You probably think this is just another post about how important it is to test everything before it goes to production. Nope.

Testers are too often expected to test things they don’t have a chance in hell at testing. Testing for the sake of process or perception, provides little to no value and degrades the whole trade of testing.

Sometimes when people ask,

“What are the testers going to do to test it?”, I respond,
“Nothing…we’ll just rubber-stamp it.”

Devs usually laugh because they know the bug risk is ridiculously low or the tester does not have the skills to test anything beyond what the dev already tested. However, other testers, managers, or BAs react with horror.

“Rubber-stamp it? Blasphemy! You’re the tester. EVERYTHING must be tested by you before going to production!”

The term “rubber-stamping” invokes negative reactions because it brings up the mental image of the desk clerk stamping document after document without paying any attention to what is on them…like the tester marking “Verified” on the bug or feature they didn’t really do anything to test. But that’s why I like the term! I’m trying to be honest about what value the tester added…none.

Here are some examples where the rubber-stamper-tester is justified:

  • The tester has inadequate skills to perform the tests but has interviewed someone else on the team (usually the devloper) who did test.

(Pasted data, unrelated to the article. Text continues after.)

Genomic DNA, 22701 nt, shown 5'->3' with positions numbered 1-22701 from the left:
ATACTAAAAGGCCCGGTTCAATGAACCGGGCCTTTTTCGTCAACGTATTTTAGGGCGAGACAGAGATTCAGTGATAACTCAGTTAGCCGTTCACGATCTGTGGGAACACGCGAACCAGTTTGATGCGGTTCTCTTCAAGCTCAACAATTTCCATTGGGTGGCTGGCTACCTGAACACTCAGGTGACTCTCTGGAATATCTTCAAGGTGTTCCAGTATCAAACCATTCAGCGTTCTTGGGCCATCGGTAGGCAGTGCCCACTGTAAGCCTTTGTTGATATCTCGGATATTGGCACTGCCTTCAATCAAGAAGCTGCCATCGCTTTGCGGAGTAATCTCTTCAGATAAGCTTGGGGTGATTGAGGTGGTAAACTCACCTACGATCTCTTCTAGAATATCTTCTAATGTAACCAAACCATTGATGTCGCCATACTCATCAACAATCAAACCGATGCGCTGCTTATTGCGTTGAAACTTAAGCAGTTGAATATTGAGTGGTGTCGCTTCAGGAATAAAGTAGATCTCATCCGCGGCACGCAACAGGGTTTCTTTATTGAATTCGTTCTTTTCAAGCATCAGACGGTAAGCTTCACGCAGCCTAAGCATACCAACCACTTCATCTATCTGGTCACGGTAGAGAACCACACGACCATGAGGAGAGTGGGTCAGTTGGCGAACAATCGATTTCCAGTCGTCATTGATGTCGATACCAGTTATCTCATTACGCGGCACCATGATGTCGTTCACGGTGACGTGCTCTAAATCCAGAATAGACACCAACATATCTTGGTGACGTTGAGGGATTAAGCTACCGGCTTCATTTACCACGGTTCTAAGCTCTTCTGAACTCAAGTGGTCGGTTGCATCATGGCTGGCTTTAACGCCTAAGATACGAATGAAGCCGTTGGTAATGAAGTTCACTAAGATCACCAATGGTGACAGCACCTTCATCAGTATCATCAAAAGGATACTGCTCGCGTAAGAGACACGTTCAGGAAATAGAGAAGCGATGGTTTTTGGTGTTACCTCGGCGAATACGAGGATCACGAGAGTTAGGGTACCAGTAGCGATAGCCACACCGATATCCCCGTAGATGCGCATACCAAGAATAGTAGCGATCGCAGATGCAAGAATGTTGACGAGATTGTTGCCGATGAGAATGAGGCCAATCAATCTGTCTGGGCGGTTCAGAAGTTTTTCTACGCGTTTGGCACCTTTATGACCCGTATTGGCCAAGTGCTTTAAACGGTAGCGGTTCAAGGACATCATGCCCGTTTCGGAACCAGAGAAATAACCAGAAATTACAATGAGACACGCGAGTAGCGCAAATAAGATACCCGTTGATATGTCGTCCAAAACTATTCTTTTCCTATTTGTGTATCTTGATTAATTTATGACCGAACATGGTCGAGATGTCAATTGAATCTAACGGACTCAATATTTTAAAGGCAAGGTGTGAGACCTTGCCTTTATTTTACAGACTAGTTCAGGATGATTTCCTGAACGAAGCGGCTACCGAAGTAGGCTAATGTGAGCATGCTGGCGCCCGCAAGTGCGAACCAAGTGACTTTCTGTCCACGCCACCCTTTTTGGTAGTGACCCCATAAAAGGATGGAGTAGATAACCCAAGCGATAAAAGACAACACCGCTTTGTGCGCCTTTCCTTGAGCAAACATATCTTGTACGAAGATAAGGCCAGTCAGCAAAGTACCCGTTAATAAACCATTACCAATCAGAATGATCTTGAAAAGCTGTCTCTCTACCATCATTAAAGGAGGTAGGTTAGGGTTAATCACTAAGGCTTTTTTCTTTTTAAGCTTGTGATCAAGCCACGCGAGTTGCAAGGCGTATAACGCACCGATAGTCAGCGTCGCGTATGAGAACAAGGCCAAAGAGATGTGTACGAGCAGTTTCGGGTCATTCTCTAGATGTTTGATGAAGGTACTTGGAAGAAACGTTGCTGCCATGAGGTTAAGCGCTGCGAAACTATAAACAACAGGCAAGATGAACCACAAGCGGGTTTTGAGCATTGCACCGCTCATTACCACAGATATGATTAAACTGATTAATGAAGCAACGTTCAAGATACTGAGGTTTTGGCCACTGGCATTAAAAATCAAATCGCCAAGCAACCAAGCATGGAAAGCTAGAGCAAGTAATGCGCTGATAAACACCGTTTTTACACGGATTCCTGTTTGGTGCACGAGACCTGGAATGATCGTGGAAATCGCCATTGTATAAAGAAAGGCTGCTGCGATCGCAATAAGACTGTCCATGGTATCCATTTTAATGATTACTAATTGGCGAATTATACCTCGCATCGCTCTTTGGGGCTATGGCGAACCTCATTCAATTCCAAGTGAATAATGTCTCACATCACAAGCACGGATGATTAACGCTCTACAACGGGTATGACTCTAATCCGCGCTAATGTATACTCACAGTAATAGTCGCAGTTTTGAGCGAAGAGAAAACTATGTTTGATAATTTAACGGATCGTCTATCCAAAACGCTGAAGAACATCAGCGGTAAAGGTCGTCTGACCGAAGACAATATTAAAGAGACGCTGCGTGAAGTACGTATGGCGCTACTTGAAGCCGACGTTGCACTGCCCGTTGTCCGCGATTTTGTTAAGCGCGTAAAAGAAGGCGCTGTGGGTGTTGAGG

• The test is not feasible to recreate in a non-prod environment (e.g., a complex multi-user scenario, custom PC environments, unknown repro steps)
  • The patch can only be verified in debug mode, using complex timing and coordination requiring breakpoints and other unrealistic tricks. Even devs may skip testing if regression tests pass.
  • If critical functionality is broken in prod, we may decide to release a fix without testing it. Speed becomes paramount in this scenario. We are is possible that we are smart enough to see a logic error, make the fix, take a deep breath and release to prod without the overhead of testing. After all, it can’t get any worse in prod, right?
It’s fun to say our job as testers is to be cynical, to not trust anybody. But we shouldn’t abuse that belief and become mere team bottle-necks, either.

Does one require more start-up time than the other?